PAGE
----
From late 80s to early 90s, Foreign Direct Investment (FDI) earned enormous popularity in international trade and finance.Worldwide trade liberalization paved the way of remote investment. It had multifaceted impacts on destined investment locations. Bangladesh also started to experience FDI inflow with decreasing outflow of foreign aids and grants since late 90s. Bangladesh is about outstripping its Least Developing Country (LDC) status to developing country by 2024. Bangladesh needs immense investment from home and abroad to meet this developing country identity. Regrettably Bangladesh still faces various problems regarding sustainable development. Mass unemployment in youths is the most concerning aspect in Bangladesh. FDI plays an important role to accelerate economic growth and employment generation that is why we have to take FDI seriously. Recent proposed budget for FY 19-20 has got mixed reaction from FDI perspectives. This article would deal with-
♠ Defining Foreign Direct Investment
♠ FDI in Bangladesh and post-budget debate regarding FDI
♠ Employment Generation through FDI and remained Challenges
Defining Foreign Direct Investment:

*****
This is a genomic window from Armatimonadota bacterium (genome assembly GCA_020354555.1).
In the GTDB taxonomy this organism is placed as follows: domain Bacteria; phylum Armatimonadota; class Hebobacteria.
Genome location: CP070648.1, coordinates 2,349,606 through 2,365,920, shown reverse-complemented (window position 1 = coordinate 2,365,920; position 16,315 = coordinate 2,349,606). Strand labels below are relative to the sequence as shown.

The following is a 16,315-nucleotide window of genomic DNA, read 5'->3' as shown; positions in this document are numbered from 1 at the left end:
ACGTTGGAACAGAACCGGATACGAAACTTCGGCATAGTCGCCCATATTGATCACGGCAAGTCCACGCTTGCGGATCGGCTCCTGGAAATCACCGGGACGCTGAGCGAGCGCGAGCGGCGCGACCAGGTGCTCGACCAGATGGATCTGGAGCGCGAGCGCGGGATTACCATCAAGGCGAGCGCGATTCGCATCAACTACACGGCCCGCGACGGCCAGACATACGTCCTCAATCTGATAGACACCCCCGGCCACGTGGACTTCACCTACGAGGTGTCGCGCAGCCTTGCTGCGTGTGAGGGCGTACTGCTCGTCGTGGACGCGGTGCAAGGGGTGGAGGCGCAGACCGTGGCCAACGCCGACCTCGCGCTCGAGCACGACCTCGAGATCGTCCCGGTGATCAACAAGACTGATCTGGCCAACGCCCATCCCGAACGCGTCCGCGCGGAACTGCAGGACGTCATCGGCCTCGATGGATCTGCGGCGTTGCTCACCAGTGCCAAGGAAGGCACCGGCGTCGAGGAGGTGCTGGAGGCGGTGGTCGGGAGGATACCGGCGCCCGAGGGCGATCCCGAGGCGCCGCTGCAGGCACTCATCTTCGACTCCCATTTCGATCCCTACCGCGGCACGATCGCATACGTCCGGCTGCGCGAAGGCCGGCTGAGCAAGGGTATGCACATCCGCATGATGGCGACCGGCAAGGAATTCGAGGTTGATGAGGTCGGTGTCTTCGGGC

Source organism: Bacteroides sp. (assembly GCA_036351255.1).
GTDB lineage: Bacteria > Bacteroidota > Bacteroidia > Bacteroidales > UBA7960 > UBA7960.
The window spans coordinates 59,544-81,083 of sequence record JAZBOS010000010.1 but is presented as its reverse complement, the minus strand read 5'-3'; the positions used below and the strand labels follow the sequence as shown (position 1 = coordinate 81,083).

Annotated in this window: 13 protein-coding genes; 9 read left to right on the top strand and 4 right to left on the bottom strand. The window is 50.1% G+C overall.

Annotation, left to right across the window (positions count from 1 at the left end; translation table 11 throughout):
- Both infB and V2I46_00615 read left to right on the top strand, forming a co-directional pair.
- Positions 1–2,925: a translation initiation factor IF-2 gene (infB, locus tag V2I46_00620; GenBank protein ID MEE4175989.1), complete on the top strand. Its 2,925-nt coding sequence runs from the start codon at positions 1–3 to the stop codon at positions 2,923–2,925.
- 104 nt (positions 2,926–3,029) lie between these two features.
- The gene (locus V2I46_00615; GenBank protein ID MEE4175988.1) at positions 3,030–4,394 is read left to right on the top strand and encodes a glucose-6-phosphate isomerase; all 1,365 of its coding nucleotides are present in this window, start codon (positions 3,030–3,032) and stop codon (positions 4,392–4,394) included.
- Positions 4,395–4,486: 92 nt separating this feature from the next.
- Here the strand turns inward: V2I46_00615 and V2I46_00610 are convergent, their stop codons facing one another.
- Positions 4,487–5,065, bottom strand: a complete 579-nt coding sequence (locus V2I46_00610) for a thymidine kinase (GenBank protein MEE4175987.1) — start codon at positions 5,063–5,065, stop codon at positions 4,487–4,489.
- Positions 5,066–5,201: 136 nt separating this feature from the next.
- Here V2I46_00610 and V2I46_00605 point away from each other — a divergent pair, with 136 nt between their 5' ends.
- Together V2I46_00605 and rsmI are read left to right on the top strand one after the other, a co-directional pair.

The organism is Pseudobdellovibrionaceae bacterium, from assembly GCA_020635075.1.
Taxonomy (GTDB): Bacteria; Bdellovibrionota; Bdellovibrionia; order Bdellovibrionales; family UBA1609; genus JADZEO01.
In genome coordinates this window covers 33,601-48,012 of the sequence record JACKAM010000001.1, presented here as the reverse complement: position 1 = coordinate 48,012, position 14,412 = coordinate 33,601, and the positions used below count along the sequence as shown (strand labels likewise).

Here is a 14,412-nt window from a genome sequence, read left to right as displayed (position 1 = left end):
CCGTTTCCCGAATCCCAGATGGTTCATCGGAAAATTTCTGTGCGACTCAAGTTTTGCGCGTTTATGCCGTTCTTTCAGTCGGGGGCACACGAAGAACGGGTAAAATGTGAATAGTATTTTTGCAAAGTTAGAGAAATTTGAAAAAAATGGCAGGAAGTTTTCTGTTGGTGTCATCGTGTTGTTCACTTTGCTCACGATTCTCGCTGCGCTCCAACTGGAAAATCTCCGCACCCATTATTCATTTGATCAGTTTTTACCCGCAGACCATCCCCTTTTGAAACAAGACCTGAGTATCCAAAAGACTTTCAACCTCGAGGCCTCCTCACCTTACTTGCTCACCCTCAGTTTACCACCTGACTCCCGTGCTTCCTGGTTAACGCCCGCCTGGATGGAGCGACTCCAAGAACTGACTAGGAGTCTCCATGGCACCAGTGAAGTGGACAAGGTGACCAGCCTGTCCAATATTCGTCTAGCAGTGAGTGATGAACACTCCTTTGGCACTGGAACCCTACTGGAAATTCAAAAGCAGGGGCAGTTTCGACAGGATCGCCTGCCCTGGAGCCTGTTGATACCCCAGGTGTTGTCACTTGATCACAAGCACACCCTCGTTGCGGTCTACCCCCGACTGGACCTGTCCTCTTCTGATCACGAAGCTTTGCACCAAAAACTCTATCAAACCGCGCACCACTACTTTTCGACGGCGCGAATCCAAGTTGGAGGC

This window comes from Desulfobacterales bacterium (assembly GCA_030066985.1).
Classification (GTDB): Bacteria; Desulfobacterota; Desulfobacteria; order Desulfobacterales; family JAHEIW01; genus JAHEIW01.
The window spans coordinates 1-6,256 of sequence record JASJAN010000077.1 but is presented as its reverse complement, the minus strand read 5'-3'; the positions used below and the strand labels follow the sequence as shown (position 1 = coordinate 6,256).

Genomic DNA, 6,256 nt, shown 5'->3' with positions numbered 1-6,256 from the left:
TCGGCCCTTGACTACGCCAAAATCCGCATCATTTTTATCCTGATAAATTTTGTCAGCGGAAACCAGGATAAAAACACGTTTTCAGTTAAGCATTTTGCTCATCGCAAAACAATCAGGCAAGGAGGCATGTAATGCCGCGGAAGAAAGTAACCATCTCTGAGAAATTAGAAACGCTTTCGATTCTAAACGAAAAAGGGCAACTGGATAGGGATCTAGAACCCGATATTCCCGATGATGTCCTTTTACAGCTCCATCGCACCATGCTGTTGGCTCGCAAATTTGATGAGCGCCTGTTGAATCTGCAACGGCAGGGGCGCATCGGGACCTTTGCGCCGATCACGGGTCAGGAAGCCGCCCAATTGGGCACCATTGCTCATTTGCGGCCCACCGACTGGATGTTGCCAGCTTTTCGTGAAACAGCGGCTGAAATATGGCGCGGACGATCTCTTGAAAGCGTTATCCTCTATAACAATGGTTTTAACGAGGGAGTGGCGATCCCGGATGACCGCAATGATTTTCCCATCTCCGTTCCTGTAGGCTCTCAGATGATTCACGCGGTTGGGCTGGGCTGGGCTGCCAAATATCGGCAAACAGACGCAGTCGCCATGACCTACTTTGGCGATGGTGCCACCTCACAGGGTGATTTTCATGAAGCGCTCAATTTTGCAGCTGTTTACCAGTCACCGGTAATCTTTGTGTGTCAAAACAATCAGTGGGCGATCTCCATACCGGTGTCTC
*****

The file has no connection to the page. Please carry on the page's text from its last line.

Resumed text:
Foreign direct investment is different from other investment. FDI is complex depending on engagement, location and amount of share. There are various definitions of FDI. In simple terms, FDI is a kind of international investment which takes place in overseas from investors’ origin countries. IMF adds that this investment must have a long lasting interest. Lasting interest indicates a strong relation between investors and the investment. Though investing sites are situated in foreign countries but patron country must have supervision over managerial sectors of those investments. Organization for Economic Co-operation and Development (OCED) maintains direct investment should have at least 10% share or voting ownership of enterprises by an investor in overseas to distinguish from portfolio investment. Actually this amount of share asserts significant amount of influence on the investment management. Three components of FDI are equity capital, reinvested earnings and intra-company loans. Reinvested earning is the single biggest source of FDI in Bangladesh.